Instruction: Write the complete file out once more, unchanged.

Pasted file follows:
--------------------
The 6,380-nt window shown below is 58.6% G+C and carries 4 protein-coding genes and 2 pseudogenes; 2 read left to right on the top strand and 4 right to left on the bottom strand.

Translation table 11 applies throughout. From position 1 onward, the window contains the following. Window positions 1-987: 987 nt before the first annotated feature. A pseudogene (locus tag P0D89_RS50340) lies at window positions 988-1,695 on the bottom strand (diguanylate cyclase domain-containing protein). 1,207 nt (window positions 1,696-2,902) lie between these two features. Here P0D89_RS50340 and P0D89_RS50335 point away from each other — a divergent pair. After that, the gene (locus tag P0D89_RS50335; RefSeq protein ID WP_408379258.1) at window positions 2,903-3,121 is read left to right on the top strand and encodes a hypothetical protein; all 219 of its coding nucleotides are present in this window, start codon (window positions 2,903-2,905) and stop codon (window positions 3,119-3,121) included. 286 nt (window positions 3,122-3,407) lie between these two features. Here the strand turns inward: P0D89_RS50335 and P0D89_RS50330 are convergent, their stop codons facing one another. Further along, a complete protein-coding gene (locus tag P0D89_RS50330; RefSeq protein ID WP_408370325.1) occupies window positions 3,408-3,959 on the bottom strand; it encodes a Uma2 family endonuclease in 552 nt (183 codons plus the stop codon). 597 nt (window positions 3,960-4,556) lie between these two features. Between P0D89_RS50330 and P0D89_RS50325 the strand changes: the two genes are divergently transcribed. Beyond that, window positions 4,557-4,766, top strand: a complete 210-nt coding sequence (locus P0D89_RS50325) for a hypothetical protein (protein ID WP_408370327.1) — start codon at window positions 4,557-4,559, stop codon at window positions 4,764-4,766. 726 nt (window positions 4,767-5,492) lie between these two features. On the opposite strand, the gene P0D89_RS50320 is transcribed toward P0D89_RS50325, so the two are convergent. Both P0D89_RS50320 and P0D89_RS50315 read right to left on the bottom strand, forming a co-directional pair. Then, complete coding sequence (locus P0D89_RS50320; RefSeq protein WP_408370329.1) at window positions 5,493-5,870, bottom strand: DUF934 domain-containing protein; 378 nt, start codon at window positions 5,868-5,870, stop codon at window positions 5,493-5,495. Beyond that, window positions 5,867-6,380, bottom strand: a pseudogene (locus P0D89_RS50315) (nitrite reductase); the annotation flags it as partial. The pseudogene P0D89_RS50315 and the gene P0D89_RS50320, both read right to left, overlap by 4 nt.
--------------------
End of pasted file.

The 6,380-nt window shown below is 58.6% G+C and carries 4 protein-coding genes and 2 pseudogenes; 2 read left to right on the top strand and 4 right to left on the bottom strand.

Translation table 11 applies throughout. From position 1 onward, the window contains the following. Window positions 1-987: 987 nt before the first annotated feature. A pseudogene (locus tag P0D89_RS50340) lies at window positions 988-1,695 on the bottom strand (diguanylate cyclase domain-containing protein). 1,207 nt (window positions 1,696-2,902) lie between these two features. Here P0D89_RS50340 and P0D89_RS50335 point away from each other — a divergent pair. After that, the gene (locus tag P0D89_RS50335; RefSeq protein ID WP_408379258.1) at window positions 2,903-3,121 is read left to right on the top strand and encodes a hypothetical protein; all 219 of its coding nucleotides are present in this window, start codon (window positions 2,903-2,905) and stop codon (window positions 3,119-3,121) included. 286 nt (window positions 3,122-3,407) lie between these two features. Here the strand turns inward: P0D89_RS50335 and P0D89_RS50330 are convergent, their stop codons facing one another. Further along, a complete protein-coding gene (locus tag P0D89_RS50330; RefSeq protein ID WP_408370325.1) occupies window positions 3,408-3,959 on the bottom strand; it encodes a Uma2 family endonuclease in 552 nt (183 codons plus the stop codon). 597 nt (window positions 3,960-4,556) lie between these two features. Between P0D89_RS50330 and P0D89_RS50325 the strand changes: the two genes are divergently transcribed. Beyond that, window positions 4,557-4,766, top strand: a complete 210-nt coding sequence (locus P0D89_RS50325) for a hypothetical protein (protein ID WP_408370327.1) — start codon at window positions 4,557-4,559, stop codon at window positions 4,764-4,766. 726 nt (window positions 4,767-5,492) lie between these two features. On the opposite strand, the gene P0D89_RS50320 is transcribed toward P0D89_RS50325, so the two are convergent. Both P0D89_RS50320 and P0D89_RS50315 read right to left on the bottom strand, forming a co-directional pair. Then, complete coding sequence (locus P0D89_RS50320; RefSeq protein WP_408370329.1) at window positions 5,493-5,870, bottom strand: DUF934 domain-containing protein; 378 nt, start codon at window positions 5,868-5,870, stop codon at window positions 5,493-5,495. Beyond that, window positions 5,867-6,380, bottom strand: a pseudogene (locus P0D89_RS50315) (nitrite reductase); the annotation flags it as partial. The pseudogene P0D89_RS50315 and the gene P0D89_RS50320, both read right to left, overlap by 4 nt.